On May 24, a unanimous United States Supreme Court held that National Football League ("NFL") teams are capable of conspiring with each other concerning joint licensing agreements, because they compete not only on the playing field but also for fans, apparel sales, ticket sales, manager contracts, and player contracts. American Needle, Inc. v. National Football League, No. 08-661, 2010 WL 2025207, 560 U. S. __ (2010). The Court instructed that the relevant inquiry is whether the defendants are "separate economic actors pursuing separate economic interests" such that an agreement among them "deprives the marketplace of independent centers of decisionmaking...and thus of actual or potential competition...." While clearly of concern to sports leagues and similar groups, the decision is also a reminder to competitors involved in other joint ventures that their conduct is subject to antitrust scrutiny.
In 1963, the NFL teams formed National Football League Properties ("NFLP") as a joint venture for licensing the right to market NFL logos. From 1963 to 2000, the NFL granted nonexclusive licenses to several vendors, granting the right to manufacture and sell apparel with team logos. In 2000, NFLP decided not to renew its agreement with American Needle, Inc. ("American Needle"), and granted Reebok an exclusive 10-year license concerning trademarked headgear. American Needle sued the NFL and Reebok, claiming that this agreement violated antitrust law. The Northern District of Illinois disposed of the case on summary judgment, and the Seventh Circuit affirmed, reasoning that the teams act as "one source of economic power when collectively producing NFL football." In doing so, the Seventh Circuit extended the scope of the Supreme Court's decision in Copperweld v. Independence Tube Corp., in which a parent company was held incapable of conspiring with its wholly-owned subsidiary because they share "a unity of interest," to a context in which there was no common ownership or control.
The Supreme Court's Opinion
The Supreme Court, in a decision by retiring Justice John Paul Stevens, reversed the Seventh Circuit's ruling and remanded to the trial court for further consideration. The Court noted that the proper standard emphasizes function rather than form; NFL teams did not stop competing with each other when they formed NFLP. The Court noted that if the law were otherwise, joint venture formation would become a device for evasion of antitrust law. The Court found that each NFL team "is a substantial, independently owned, and independently managed business." Slip Op. at 12. This competition extends to intellectual property because each team's decision reflects "not only an interest in NFLP's profits, but also an interest in the team's individual profits." For example, "[t]o a firm making hats, the Saints and the Colts are two potentially competing suppliers of valuable trademarks." Id.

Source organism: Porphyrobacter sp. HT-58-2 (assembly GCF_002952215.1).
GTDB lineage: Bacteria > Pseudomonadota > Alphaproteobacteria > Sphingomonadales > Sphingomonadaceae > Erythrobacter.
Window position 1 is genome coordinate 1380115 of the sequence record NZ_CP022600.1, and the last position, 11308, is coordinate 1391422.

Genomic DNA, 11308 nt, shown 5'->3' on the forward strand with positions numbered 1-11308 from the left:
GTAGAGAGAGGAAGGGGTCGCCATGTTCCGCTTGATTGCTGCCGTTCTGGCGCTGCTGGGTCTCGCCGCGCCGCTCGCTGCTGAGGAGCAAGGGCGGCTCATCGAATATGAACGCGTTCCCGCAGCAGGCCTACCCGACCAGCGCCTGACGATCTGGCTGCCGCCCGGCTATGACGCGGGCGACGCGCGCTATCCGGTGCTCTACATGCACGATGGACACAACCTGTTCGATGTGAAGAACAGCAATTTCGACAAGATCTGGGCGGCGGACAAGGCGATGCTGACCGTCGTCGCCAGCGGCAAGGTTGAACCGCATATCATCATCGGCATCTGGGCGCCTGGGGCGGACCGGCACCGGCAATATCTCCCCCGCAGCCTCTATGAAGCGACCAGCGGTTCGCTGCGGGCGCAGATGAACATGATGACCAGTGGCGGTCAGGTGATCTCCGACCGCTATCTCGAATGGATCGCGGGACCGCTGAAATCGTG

The Court rejected the Seventh Circuit's reasoning that, because a single NFL team cannot produce a football game, cooperation among members is necessary for survival, and therefore the league must be considered as one entity. According to the Court, the fact that "restraints on competition are essential if the product [NFL football] is to be available at all," may "justify a variety of collective decisions" under the rule of reason in antitrust cases, but does not inform the issue of whether the group members are capable of conspiring with each other. (The rule of reason inquires whether the potential anticompetitive effects of the agreement outweigh the potential benefits to competition.)
The Court concluded by noting that the NFL's special characteristics are likely to provide benefits to consumers. For example, the Court observed, if cooperation is truly necessary for survival, or if the agreement is entered for the purpose of maintaining competitive balance among teams, the agreement may well be justified. The Court ordered the trial court to consider on remand whether such characteristics outweighed any potentially harmful effects arising from the exclusive deal.
By clarifying the limited conditions under which companies acting together will be found not to be capable of conspiring, American Needle should help businesses involved in joint ventures, trade groups and other collaborations to better understand when they face exposure to antitrust risks. In reaffirming that corporate form will not insulate coordination among entities who compete, the Court declined the NFL's invitation to expand the scope of antitrust immunity to companies without common ownership or control.
The decision leaves intact the litigation uncertainty facing joint venturers. The Court declined to set out bright line rules to guide businesses and the lower courts in determining whether an agreement among parties which are not owned or controlled by the same party is illegal.